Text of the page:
But the big revenue losses this time, which came from dramatically altered consumption patterns and virus-related shutdowns, delivered an exogenous shock that will hurt cities and their near-term financial situation. Michael Gleeson, legislative manager of finance, administration and intergovernmental relations at the National League of Cities, says there’s worry that the drop in value from commercial real estate indowntown areas all but abandoned by white-collar workers will also put a long-term strain on city coffers, and the potential for structural changes in working habits could really change taxing and revenue.
“I think we may see a period of financial reinvention once all this is over,” Sheiner says. “People won’t be driving and flying as much, so revenue collection may need to be adjusted to match the new economy.”
But before cities can reinvent, they need to recover, and that’s where significant challenges lie. Once vaccines are distributed, cities and states will need revenue to adequately provide public services, Sheiner says, especially owing to the concentrated nature of unemployment among the hardest-hit communities.
Cities rely on states to fund many social service programs — state and federal support make up roughly a quarter of city budgets. But many states are also suffering; Gordon says between April and September, state revenue was down 5.3%, and Texas, California and New York are predicting drops in revenue of 15% or more in the upcoming fiscal year.
How can cities fill the hole? The best solution would be increased federal aid, says Madowitz, something the incoming Biden administration supports. Previous Covid stimulus efforts didn’t go nearly far enough, per the NLC survey: 29%, or an estimated 6,000 cities, towns and villages, did not receive any aid or funding from the CARES Act, and of those that did receive help, only 7% said it “adequately addressed revenue shortfalls.” The CARES Act did deploy a small amount of direct funding to 36 cities, including Boston, San Antonio, and Mesa, Arizona. In each example, says NLC’s Gleeson, this money, which came from the Treasury and wasn’t limited to just Covid-related expenditures, was put to good use.
“The money helped maintain government operations and help small businesses and residents on the margins who would have been hit by the crisis,” says Gleeson. “You saw some good policy outcomes.”
Other cities have passed tax increases; Nashville boosted its property tax rate by 34%, and Washington, D.C., raised its gas tax and cut some economic development subsidies for tech companies. A big focus has been a variety of wealth taxes aimed at high earners who have escaped much of this year’s hardship. A progressive income tax, which was the subject of a defeated referendum in Illinois this November and has been taken up by state and city legislatures across the country, has been considered by many governments. JumpStart Seattle, which will levy additional payroll taxes on big businesses (who are fighting it in court), may generate up to $200 million in new revenue for the Pacific Northwest city next year.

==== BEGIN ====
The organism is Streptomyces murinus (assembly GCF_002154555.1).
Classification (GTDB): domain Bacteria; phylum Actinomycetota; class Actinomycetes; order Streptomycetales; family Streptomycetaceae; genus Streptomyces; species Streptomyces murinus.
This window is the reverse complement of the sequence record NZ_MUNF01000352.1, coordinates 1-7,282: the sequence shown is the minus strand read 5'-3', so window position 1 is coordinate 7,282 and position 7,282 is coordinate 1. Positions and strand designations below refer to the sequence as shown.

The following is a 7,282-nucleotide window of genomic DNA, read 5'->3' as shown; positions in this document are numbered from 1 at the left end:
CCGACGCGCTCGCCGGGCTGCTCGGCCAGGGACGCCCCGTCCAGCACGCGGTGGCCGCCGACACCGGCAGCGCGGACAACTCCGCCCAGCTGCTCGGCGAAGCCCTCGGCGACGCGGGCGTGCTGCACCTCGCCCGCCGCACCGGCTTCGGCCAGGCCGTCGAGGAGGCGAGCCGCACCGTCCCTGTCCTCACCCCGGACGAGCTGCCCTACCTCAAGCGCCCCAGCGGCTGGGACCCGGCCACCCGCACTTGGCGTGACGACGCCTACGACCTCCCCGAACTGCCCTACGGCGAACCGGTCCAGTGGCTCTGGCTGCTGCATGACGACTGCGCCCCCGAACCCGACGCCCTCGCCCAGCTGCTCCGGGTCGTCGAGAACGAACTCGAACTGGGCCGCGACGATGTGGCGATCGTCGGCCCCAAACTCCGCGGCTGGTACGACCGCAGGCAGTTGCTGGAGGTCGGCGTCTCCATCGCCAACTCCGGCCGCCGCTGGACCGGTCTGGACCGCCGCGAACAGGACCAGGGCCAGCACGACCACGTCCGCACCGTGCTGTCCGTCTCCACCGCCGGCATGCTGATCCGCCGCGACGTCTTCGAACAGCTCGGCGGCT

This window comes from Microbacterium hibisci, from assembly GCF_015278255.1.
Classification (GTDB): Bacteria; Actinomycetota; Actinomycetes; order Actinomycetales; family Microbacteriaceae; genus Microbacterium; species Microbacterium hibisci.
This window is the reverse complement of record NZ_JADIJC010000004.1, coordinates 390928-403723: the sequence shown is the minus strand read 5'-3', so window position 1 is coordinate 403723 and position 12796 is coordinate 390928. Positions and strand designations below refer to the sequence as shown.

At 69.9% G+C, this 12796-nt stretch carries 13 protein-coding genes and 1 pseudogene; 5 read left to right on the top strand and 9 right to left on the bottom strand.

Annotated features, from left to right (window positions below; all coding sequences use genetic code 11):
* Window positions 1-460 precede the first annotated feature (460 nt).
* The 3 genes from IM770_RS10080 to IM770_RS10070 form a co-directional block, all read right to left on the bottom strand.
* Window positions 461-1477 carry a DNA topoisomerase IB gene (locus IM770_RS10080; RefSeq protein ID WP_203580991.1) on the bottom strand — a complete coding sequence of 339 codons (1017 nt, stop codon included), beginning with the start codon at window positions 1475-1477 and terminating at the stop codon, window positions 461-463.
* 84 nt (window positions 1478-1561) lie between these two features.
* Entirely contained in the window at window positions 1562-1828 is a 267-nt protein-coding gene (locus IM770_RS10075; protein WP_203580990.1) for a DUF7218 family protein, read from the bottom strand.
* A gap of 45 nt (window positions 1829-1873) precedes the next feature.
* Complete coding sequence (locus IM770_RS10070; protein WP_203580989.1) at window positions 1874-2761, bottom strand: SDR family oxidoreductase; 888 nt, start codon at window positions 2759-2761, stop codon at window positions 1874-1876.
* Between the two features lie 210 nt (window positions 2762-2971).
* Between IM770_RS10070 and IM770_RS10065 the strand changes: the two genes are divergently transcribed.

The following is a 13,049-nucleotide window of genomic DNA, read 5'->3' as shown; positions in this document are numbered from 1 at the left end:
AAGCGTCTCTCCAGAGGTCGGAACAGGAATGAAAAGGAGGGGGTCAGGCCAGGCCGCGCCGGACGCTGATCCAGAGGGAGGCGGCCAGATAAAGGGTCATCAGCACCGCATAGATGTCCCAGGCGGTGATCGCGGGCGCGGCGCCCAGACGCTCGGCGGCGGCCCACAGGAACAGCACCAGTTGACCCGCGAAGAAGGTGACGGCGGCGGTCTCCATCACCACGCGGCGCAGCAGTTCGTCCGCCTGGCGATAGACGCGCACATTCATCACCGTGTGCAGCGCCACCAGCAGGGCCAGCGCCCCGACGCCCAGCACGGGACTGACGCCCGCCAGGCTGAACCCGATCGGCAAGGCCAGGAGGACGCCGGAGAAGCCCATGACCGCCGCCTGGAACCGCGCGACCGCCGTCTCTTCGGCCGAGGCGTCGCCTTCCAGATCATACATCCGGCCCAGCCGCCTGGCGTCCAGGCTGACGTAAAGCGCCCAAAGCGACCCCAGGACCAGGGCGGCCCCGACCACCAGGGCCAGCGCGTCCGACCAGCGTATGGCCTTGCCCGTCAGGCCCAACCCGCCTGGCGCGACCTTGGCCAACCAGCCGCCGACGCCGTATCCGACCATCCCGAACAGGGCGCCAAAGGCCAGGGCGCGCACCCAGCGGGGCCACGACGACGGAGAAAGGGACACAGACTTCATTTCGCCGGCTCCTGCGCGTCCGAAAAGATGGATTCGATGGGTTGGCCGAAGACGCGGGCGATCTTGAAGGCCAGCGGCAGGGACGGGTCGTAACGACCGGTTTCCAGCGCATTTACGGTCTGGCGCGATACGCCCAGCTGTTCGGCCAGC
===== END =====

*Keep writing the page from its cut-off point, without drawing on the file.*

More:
But such measures likely won’t not be enough, especially with new challenges on the horizon. Service and payroll cuts by cash-strapped cities may impact programs that help feed and protect residents, driving more into poverty and straining the budget further. Transit systems are bleeding cash, and even the billions of dollars in aid that earlier stimulus proposals provided wouldn’t be enough to head off the significant long-term damage that major transit cuts could bring to regional economies. Beyond burdening millions of essential workers with more onerous commutes, slashing bus, subway and rail service risks hobbling transit-oriented development and the greater economy. According to a report by the NYU Rudin Center for Transportation Policy and Management and New York-based consulting firm Appleseed, worst-case MTA cuts in New York may cost 450,000 jobs by 2022.
Then there’s the dire housing situation that awaits if eviction moratoriums end. The CDC-mandated ban of evictions is set to expire on Jan. 1, setting up the likelihood of a steep increase in renters reaching out for support services and straining the underfunded safety net. The long-term economic shifts of the pandemic may drag down local labor markets, what Gordon calls “labor reallocation shock.” Should restaurants make a long-term pivot to delivery-focused business models, many more servers and workers would be out of work. More than 110,00 eateries have already closed permanently as of the beginning of December — 17% of the total number of restaurants in the U.S., according to the National Restaurant Association.
Sheiner’s especially concerned about the impact on education budgets, already strained by the additional costs of virtual schooling, which had a disproportionate impact on lower-income communities and those who were already struggling. Tumbling enrollments in many urban public school systems are setting the stage for future budget pain, since state funding levels are determined by student enrollment.
“To me, that’s the biggest worry,” she says. “Cities should be focused on remedial education and making sure virtual education is working. But I’m not sure they’ll be able do that because of budget constraints.”
The arrival of the Biden administration in January offers urban leaders hope that future pleas for aid could eventually be heard. But with competing crises to deal with and the prospect of an unfriendly Senate, even a White House primed to helprather than punish cities may be delayed for months, if not indefinitely.
“Can cities just muddle along until the new year?” Gordon says. “Everything depends on the pace of the recovery.”